But I must. For if ever there was a Twitter-nado, it was last night, because of the beyond-awesome movie on Syfy called “Sharknado.” For the uninitiated, the movie featured the entirely plausible premise that a tornado could contain hundreds of sharks – and that they would wreak incredible havoc on the streets of Los Angeles.
Of course, I haven’t seen the movie – though I certainly plan to – but I was alerted to the vastness of its unique charms last night when I turned on the Tweetdeck and saw dozens upon dozens of tweets carrying the #sharknado hashtag. Literally, about 90% of the people I follow – most of them self-respecting members of the social media intelligentsia – were tweeting about a tornado made out of sharks. And it came out of nowhere! Not even The Weather Channel was prepared.
Of course, I wanted in on the action, even if I didn’t know precisely what the action was. I lamely tweeted, “no F*ckin idea what #sharknado is, but whatevs, #sharknado it is!” (If you need a summer Friday time-waster with much better tweets, check out the Sharknado page on Rebelmouse.)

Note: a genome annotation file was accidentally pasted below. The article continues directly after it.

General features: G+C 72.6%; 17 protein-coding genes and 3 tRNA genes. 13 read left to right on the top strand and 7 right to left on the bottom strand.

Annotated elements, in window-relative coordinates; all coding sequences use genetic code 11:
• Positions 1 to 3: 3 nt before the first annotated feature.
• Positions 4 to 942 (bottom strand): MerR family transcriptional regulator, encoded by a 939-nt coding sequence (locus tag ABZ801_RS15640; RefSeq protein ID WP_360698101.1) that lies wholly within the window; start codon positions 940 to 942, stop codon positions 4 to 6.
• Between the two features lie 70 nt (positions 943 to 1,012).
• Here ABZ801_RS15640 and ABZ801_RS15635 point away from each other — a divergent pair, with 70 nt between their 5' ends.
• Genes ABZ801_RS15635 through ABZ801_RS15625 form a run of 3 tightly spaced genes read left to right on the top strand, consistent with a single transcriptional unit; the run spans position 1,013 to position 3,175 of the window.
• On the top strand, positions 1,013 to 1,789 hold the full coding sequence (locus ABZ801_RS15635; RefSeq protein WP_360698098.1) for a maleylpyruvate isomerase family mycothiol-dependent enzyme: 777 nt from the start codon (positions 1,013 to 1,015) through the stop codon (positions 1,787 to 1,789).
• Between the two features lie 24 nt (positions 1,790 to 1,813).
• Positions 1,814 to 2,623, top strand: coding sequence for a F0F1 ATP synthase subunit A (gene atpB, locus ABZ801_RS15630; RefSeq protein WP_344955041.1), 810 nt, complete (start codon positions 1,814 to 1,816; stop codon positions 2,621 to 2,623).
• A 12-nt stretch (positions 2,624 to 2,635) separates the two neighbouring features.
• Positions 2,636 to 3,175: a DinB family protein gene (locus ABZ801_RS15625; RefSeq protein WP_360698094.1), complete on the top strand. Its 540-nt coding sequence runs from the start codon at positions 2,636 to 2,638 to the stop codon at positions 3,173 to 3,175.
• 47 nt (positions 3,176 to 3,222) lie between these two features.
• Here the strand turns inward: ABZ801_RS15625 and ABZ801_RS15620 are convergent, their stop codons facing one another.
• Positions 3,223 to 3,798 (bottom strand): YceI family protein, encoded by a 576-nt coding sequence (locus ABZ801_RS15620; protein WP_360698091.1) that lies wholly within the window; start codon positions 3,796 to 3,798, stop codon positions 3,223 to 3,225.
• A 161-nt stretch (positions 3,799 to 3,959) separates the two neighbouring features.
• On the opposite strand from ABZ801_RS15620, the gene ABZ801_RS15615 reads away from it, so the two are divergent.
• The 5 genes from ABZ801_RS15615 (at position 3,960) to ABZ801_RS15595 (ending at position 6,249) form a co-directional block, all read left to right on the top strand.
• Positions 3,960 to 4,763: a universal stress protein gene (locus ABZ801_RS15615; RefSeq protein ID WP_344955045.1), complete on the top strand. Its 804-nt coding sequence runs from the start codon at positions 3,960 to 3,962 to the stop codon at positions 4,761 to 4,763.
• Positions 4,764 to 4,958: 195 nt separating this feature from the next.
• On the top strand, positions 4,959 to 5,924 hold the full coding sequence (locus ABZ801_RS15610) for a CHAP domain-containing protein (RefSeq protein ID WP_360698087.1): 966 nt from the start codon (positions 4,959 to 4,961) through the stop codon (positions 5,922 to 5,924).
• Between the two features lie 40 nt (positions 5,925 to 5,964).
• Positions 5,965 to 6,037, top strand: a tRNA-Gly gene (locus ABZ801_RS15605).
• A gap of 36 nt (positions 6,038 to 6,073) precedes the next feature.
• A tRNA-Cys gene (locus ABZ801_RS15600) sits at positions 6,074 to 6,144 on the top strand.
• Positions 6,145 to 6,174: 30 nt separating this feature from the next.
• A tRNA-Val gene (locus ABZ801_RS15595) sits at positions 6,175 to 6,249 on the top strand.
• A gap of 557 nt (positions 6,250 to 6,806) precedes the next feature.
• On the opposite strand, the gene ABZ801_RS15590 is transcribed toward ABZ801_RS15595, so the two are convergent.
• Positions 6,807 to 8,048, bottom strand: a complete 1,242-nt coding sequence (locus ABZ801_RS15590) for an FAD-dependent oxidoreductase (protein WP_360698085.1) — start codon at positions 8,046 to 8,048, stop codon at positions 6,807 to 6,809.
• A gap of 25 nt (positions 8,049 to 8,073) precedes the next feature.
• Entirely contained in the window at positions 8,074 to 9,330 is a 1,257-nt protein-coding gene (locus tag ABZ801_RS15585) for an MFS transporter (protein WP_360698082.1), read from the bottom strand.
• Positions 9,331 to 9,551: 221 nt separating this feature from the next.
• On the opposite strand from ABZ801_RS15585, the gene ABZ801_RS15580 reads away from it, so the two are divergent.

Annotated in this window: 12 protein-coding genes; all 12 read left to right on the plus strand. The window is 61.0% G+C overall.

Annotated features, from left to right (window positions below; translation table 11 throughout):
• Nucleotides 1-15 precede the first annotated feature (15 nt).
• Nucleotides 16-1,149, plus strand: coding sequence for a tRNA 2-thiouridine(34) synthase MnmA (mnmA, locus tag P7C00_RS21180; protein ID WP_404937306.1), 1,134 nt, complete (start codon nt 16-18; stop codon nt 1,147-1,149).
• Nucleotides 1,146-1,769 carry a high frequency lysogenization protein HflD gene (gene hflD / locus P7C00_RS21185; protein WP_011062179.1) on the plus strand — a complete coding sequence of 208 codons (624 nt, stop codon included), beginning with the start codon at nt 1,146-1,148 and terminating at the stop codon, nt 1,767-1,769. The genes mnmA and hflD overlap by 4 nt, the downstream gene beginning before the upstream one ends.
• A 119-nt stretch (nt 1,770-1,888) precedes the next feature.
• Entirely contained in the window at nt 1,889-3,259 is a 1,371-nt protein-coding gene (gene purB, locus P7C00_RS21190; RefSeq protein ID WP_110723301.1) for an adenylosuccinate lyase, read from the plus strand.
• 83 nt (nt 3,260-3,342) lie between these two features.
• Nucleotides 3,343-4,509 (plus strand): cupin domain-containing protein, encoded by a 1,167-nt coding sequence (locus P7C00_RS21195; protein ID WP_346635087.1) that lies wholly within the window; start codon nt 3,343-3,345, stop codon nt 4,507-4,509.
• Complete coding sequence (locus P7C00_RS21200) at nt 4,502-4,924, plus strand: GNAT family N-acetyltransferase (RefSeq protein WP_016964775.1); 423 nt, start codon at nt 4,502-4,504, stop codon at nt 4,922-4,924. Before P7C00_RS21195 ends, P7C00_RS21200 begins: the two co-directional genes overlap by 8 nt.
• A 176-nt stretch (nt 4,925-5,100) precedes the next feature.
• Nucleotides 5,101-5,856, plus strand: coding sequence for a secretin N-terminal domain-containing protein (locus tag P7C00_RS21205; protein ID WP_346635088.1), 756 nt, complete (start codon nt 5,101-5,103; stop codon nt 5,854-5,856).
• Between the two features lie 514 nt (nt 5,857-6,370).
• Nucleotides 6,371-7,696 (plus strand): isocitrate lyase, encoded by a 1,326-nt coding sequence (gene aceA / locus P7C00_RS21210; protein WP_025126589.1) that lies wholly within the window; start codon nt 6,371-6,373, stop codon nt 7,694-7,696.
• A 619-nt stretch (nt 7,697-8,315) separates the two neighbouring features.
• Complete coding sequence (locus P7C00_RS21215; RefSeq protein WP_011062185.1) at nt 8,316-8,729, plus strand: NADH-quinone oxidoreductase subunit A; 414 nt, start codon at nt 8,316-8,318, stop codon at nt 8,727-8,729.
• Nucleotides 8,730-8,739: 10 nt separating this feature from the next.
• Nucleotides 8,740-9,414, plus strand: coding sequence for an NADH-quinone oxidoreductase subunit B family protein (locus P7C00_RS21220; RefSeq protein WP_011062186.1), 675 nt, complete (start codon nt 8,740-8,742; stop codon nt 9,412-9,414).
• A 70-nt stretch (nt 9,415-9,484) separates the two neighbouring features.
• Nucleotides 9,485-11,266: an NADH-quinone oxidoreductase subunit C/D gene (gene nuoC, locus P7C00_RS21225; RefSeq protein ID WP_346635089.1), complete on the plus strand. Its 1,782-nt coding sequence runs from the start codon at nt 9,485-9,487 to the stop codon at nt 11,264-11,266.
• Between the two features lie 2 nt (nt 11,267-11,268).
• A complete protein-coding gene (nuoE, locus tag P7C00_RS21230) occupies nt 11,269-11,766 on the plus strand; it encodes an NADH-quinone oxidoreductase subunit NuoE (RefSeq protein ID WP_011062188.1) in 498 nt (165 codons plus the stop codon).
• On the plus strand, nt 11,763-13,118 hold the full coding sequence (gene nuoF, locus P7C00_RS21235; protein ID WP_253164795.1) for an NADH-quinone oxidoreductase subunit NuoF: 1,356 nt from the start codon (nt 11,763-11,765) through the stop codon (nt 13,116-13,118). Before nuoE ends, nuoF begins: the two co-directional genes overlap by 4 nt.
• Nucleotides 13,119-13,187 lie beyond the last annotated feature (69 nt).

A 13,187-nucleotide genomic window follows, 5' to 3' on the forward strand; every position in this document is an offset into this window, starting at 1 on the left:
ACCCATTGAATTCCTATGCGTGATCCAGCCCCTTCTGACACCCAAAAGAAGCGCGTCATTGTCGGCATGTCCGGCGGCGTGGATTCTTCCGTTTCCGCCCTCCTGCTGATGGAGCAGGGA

And now, it’s the morning after. After cutting a wide swath through Twitter, talk of #sharknado has died down. At one point today it had died down to not even be a top 10 trending topic, leaving a sizable number of people completely out of the movie’s – wait for it – whirlwind. I just got off a conference call, and when I mentioned the #sharknado, I was met with befuddlement.
It does make me wonder what we are to make of this social media event, and others like it. We increasingly find ourselves in the middle of spontaneous, zeitgeist-y moments when millions of people get obsessed with something and share it, only to lose the obsession as quickly as they acquired it. To some extent, this is simply the tenor of the times, or the real-times, you might say. So many memes hit the national, and international, psyche, and in such rapid succession, that ultimately one wonders if they have any long-lasting impact on the collective conscious.
Which makes it peculiar to consider that ever since the famous Oreo ad during the Super Bowl blackout, advertisers have been looking for the perfect #sharknado to piggyback on, and from what I can tell, they missed this one. The only advertiser participation I did see was a Twitpic from @Millerlite that was even lamer than my #sharknado tweet. Riffing off of the movie’s official poster, which simply stated: “Sharknado … Enough said,” it replaced the shark on the poster with a Miller Lite bottle, under the headline “Litenado.” Really? If you can’t play well, don’t play at all.
And that, it seems, is the problem with real-time advertising that has the sole goal of tapping into the zeitgeist. The moment will be fleeting and often missed, and the creative executions? Most of the time, they will be meh. Real-time advertising – like confronting a tornado full of sharks – is not something most of us can do well.